To Feel Freedom
Chapter 2: No Epectations
For a while we circle the field where the horses are tied. People keep coming from the village of tents, spilling into the lines of horses and eventually joining us in a wide slow circuit of the field. Ever so slowly the tied horses diminish, shifting into the ever growing crowd of rider-bearing mounts.
The whole field is awash with color; every rider bearing a different shade. No two are alike; just as the horses vary in the color of their coats, manes, and tails. It is a staggering sight, to say the least.
Finally, the last horse is saddled and the last rider is mounted. We mill around for a few moments in the field, settling into our saddles and getting a feel for how the horses are behaving. And then one rider splits off; a tall young man in bright ruby red atop a shining white gelding. He breaks away from the main group, heading for the line of trees that is opposite the one that separates us from the village of tents, and the rest of us form up to follow. We are now a long line, shifting and flowing along behind the foremost rider; a living river of horses and riders.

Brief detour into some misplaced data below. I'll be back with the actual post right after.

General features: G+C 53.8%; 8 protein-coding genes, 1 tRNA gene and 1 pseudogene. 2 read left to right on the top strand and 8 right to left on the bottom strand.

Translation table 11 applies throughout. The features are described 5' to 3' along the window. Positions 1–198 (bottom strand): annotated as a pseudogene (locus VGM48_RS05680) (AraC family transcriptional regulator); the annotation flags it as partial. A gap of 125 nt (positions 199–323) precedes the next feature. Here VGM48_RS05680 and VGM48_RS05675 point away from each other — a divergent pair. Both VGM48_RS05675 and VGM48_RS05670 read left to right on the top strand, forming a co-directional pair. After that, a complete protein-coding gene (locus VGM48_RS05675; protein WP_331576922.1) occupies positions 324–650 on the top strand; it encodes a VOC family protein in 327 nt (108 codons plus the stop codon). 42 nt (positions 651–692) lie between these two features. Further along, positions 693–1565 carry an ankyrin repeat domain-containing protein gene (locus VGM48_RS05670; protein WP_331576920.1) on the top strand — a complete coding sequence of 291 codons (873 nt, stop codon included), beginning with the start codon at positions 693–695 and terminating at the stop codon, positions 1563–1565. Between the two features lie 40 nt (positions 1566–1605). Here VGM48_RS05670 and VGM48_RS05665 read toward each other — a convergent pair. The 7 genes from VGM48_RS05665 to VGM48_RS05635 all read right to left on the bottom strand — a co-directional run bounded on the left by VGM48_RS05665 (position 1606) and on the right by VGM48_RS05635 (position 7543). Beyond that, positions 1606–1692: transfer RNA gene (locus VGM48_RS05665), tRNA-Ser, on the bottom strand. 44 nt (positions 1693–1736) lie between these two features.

He leads us through the trees and I find myself growing nervous again. There is something special that is to happen and my mind is running circles. It cannot quiet, it seeks to find answers and the only kind that it seems to find are not of the pleasant sort. I fidget with the reins and glance about in growing fear. I am not used to riding. I have only ridden a few times in the last several years. My skills with horses are limited, I am used to working with them with my feet still on the ground, or from the end of a long rein while seated in a wagon.
I am not ready.
Mara seems to notice that I am on edge, for she suddenly appears at my side. Sadira is prancing and sidling in excitement and Mara struggles to keep her even with my own mount.
"You will be alright," she says. "Magnus will take care of you. He was chosen for you for a reason. I beg of you, go into this with no expectations. Seek only the moment that is directly in front of you. I will be beside you the whole time."
I look at her with a curious expression. "No expectations?"